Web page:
Archive | February, 2011

A Prayer for Laura Logan

22 Feb

I have always liked Laura Logan as a reporter.

I have always detested violence.

I grieve that sexual violation is so prevalent in the female experience.

And I really don’t have any words. Just a prayer.

Hit in the Head

16 Feb

There is a zen saying that sometimes you have to hit your head against the wall enough times before you finally say, “Ouch!” and stop. As a clinician, I’ve always loved this graphic illustration of Freud’s repetition/compulsion theory and the affirmation that painful patterns can indeed be broken, even if it takes us awhile to get there.

Well, about a week ago, my surf board hit me in the head. Yes, hit me in the head. I have no idea what I did. I was riding a nice easy wave and thought I was having a nice easy landing until suddenly, I felt this thud against the side of my head and realized the board had whacked me.

I distinctly remember when I graduated from a foam surf board to a big girl board, a friend of mine warning me to always hold my hands over my head when falling off the board to protect my head. He shared this with me after his wife learned the hard way. The first time she ever paddled out, her board hit her in the face giving her a black eye. I paid attention to this tip and for ten months diligently ducked and covered.

Well, getting hit by the board is not a proper comparison to the Zen parable. However, I had no business being out in the water that day because I was EXHAUSTED. And when you’re exhausted, that is when you get hurt. I was exhausted mentally, emotionally and physically and herein lies the link to the Zen parable. How many times do I have to run myself down until I realize – “ouch!” This hurts. Surfing wasn’t the problem. What I did to myself in terms of being busy prior was. It took getting bonked in the head for me to have a wake up call. I realized in that moment that I need to SLOW DOWN. I need to rest.

And then of course I got a full blown cold, which was a blessing in disguise. I felt feelings I haven’t felt in awhile and escaped into that luscious Ny-Quil coma that comes on when you’ve been blowing your nose all day and finally cave in to taking a decongestant.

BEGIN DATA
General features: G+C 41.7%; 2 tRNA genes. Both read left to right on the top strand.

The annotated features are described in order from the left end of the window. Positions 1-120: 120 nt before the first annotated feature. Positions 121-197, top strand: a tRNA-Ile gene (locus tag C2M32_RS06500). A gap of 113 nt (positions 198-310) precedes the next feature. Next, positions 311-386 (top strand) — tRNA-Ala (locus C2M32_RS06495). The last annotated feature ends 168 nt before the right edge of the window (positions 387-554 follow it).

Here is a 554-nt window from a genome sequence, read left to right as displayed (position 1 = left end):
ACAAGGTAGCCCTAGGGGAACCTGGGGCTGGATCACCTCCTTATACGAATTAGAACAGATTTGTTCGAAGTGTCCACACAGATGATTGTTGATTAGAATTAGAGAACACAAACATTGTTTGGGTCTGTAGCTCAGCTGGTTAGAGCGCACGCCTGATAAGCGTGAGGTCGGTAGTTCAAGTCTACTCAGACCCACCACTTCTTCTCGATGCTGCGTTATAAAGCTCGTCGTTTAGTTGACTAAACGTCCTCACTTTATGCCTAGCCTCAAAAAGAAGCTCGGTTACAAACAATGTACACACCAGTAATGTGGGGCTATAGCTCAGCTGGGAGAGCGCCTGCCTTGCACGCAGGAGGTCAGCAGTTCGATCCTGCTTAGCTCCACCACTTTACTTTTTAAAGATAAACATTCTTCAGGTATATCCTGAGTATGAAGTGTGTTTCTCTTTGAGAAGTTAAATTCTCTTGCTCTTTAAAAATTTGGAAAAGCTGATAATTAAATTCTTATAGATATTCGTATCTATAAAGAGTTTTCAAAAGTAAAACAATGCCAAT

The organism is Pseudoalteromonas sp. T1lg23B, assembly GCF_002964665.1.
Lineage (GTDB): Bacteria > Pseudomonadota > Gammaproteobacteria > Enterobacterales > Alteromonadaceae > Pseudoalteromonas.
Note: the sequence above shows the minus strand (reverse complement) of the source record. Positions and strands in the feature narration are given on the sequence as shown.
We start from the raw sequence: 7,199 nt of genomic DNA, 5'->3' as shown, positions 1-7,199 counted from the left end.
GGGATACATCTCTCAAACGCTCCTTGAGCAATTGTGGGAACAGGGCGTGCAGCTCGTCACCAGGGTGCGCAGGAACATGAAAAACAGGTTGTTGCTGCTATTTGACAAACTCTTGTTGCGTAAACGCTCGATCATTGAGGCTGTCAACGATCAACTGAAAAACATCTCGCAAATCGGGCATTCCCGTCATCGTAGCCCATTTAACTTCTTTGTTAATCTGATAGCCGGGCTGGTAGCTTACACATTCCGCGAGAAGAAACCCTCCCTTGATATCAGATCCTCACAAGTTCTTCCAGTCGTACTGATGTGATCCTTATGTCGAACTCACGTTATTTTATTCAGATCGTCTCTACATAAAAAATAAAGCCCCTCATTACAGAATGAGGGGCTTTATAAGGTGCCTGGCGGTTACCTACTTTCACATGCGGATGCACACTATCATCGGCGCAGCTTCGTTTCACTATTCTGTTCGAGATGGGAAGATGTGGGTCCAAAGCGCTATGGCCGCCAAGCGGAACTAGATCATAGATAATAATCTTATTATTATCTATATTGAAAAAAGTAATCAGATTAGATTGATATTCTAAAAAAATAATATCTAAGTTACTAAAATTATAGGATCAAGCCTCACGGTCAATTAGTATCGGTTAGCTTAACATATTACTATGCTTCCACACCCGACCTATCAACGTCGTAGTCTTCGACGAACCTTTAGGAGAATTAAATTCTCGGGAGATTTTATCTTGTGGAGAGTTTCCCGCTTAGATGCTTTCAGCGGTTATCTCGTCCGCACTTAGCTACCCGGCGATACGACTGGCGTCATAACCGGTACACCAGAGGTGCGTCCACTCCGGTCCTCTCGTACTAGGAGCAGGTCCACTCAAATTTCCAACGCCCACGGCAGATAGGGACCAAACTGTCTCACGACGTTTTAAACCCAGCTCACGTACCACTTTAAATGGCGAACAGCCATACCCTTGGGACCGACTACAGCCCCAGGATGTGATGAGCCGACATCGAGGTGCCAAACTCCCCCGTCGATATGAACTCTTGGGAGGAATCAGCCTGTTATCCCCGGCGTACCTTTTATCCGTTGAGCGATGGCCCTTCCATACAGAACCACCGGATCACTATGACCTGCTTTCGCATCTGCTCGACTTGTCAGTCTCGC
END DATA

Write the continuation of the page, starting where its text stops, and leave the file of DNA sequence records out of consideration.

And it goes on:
I am now looking at what I do and don’t take on, so that yes, I can get back on that board and surf. But not when I’m tired. Instead when I’m rested and better balanced…

Covenantal Sex and the Ethics of Relationship

7 Feb

Recently, a past professor of mine posted a blog entry entitled: “The Sacrament of Sex” in which he asks the question of how sex is to “be an embodiment of the story of God” in light of the resurrection. More than anything, he addresses the question of why sex should be restricted to the marriage relationship (among practicing Christians) and answers by stating that marriage is a covenantal relationship which mirrors God’s covenant with us. To act differently would be out of accordance with this fundamental cornerstone of faith. The question and his answer are really nothing new in Christian tradition (as well as some other religions) but seeing how “Christianity Today” just ran an article on the same topic (Sex Economics 101), I feel like I need to weigh in on the discussion.

Frankly, I think the church talks rather simplistically about sexuality. First, God’s story isn’t played out exclusively through sex (or marriage), even though in the church body, we become one in Christ. And as a single person, I grow rather weary of married people always being the ones to address the issue of sexuality. Rather, I think it is time for the church to go deeper into this issue. Part of that entails really addressing the socio-sexual climate in which people are living that dramatically impacts how we think and live out our sexuality and faith.